Canada’s guitar virtuoso Jesse Cook and his band have been busy promoting his 10th self-produced album Beyond Borders (August 2017) with a supporting tour that began last month with dates up the eastern part of the US. Now heading across Canada, the band will make a stop at the National Arts Centre‘s Southam Hall on Tuesday November 14. His longtime touring band consists of Chendy Leon (drums/percussion), Chris Church (violin), Nicolas Hernandez (guitar/synth), and Dennis Mohammed (bass). Apt613 recently caught up with Jesse Cook who tells us about what we can expect from this string of shows:
“I think if we only played the material from the new album, people would get upset. Not everyone has all 10 of my records either, so I try to vary the program as much as I can. When you have 10 albums, you’re lucky if you get to play even one song from every record. I know I definitely have to play fan favourites, but generally, I try to put together a great show with a nice mix of songs of different tempos and moods. I think we’ve got a great program this time that keeps constantly evolving, and keeps things fresh for the players too.”
I try to put together a great show with a nice mix of songs of different tempos and moods.
As a young child, Jesse grew up listening to flamenco, and in particular the music that developed out of that genre in the Camarque region of southern France. He was heavily influenced by musicians from that region like the Gipsy Kings and Manitas de Plata, but also other international styles of Latin American, African, Indian, Egyptian, and Cuban music to name a few. His studies in production and engineering have also been influenced heavily by giants in the industry like Peter Gabriel and Al Schmitt.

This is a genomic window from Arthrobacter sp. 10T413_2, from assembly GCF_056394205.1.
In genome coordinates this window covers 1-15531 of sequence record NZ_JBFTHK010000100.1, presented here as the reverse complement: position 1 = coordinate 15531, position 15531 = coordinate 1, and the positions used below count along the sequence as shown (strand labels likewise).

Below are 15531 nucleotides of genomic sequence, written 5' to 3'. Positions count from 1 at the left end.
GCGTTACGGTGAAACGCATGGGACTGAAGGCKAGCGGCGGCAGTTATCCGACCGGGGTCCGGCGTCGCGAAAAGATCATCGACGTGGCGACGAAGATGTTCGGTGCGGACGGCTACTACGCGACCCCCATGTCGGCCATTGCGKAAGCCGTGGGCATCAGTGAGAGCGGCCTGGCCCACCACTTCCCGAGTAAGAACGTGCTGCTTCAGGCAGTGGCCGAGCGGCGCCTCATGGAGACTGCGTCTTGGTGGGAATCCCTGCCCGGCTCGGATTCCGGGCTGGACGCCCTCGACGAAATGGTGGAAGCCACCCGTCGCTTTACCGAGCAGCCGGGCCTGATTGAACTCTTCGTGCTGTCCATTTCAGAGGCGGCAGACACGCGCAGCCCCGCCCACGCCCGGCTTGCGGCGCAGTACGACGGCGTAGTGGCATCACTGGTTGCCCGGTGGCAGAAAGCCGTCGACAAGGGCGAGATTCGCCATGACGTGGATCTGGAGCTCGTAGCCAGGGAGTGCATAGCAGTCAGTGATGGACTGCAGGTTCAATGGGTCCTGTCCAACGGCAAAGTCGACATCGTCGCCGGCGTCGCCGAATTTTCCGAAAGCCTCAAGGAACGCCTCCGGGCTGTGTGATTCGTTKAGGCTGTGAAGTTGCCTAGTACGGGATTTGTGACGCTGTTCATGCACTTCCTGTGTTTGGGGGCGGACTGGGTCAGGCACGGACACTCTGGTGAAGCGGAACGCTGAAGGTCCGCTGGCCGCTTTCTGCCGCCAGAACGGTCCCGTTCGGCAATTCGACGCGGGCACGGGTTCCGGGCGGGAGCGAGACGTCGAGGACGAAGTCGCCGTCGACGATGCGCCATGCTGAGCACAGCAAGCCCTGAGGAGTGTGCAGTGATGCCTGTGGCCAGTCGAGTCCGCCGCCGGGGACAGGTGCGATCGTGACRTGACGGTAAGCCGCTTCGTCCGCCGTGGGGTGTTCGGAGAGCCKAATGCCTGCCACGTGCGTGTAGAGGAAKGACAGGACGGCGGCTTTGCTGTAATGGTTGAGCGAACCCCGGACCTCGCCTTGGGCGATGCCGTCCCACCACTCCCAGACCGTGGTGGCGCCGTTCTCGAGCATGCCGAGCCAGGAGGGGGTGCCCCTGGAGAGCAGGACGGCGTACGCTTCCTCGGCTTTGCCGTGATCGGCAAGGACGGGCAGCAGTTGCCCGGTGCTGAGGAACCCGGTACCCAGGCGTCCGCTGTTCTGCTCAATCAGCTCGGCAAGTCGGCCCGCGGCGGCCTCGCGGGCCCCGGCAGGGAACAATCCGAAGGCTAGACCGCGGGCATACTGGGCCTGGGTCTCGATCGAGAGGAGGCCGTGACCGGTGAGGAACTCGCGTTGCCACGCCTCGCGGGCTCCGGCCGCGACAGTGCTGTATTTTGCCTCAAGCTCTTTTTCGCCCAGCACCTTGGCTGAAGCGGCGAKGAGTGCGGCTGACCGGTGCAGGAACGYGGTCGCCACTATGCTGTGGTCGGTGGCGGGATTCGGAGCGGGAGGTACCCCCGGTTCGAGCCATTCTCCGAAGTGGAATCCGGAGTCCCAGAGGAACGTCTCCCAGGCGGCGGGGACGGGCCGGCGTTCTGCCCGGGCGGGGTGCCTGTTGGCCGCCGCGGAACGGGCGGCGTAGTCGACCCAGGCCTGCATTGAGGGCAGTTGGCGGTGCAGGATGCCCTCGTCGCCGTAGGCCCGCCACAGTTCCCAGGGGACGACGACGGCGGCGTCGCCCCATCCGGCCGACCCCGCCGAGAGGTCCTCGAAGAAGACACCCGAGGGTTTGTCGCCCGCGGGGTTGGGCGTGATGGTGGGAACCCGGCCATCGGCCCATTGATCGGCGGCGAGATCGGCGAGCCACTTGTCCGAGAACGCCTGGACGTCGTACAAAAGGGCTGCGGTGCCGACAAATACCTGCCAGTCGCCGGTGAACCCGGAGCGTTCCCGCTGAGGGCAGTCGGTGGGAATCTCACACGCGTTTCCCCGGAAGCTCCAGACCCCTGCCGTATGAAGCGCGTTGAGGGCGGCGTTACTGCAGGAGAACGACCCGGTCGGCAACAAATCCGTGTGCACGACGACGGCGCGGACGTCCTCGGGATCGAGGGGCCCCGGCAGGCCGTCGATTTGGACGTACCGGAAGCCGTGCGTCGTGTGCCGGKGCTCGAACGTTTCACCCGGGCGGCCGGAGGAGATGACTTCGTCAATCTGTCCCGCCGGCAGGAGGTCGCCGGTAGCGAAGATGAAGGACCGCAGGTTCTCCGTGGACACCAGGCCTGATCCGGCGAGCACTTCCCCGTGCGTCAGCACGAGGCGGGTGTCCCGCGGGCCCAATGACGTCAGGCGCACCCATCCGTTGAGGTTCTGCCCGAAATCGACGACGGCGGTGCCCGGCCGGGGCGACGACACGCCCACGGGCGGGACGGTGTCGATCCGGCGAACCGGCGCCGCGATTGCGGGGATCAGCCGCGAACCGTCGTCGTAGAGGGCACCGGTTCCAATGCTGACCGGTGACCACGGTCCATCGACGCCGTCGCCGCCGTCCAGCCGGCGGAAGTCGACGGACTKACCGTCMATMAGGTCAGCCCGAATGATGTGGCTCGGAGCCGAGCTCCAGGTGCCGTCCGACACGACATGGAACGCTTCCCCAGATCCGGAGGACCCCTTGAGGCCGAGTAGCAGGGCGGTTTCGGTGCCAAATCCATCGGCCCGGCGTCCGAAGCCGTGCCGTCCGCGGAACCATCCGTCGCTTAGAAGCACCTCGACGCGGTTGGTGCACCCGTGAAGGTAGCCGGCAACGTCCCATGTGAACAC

“When I got to Canada, some of the first pieces I learned as a 6-year old were Flamenco pieces. But later, I studied at York in the Conservatory, then to Berkeley in the States to study jazz… so what I do now is really big hybrid. There’s all sorts of different elements of world music in there. I consider myself lucky that music has taken me to places I never thought I’d get to go to, and to work with some incredible musicians. I think music is a lifelong study. The more people I meet from different musical cultures, the more I realize just how vast this musical universe actually is.”
These worldly elements are evident when listening to Jesse’s music, and his latest album, Beyond Borders, is, I believe, his most diverse yet. From it’s first single, Double Dutch, you can hear a mixed barrage of exotic rhythms and instruments including some very haunting tones of the violin, and ranging guitar styles that flow from quick runs to lovely plucked melodies. There is also a perfect harmony between the organic flavour of the music and gentle synth touches that provide some unique flourishes and overall hugeness to the music.
“I think this is my best sounding record yet, and I would say it feels much more contemporary than the others. There’s a lot of ancient instruments but a lot of modern sounds too. I want my albums to sound as big as I can possibly make them sound. It‘s something I‘ve tried to keep improving and producing as an engineer and learn from each new record.”
Jesse Cook plays at the National Arts Centre on November 14 at 8pm. Tickets are available online from $53.50.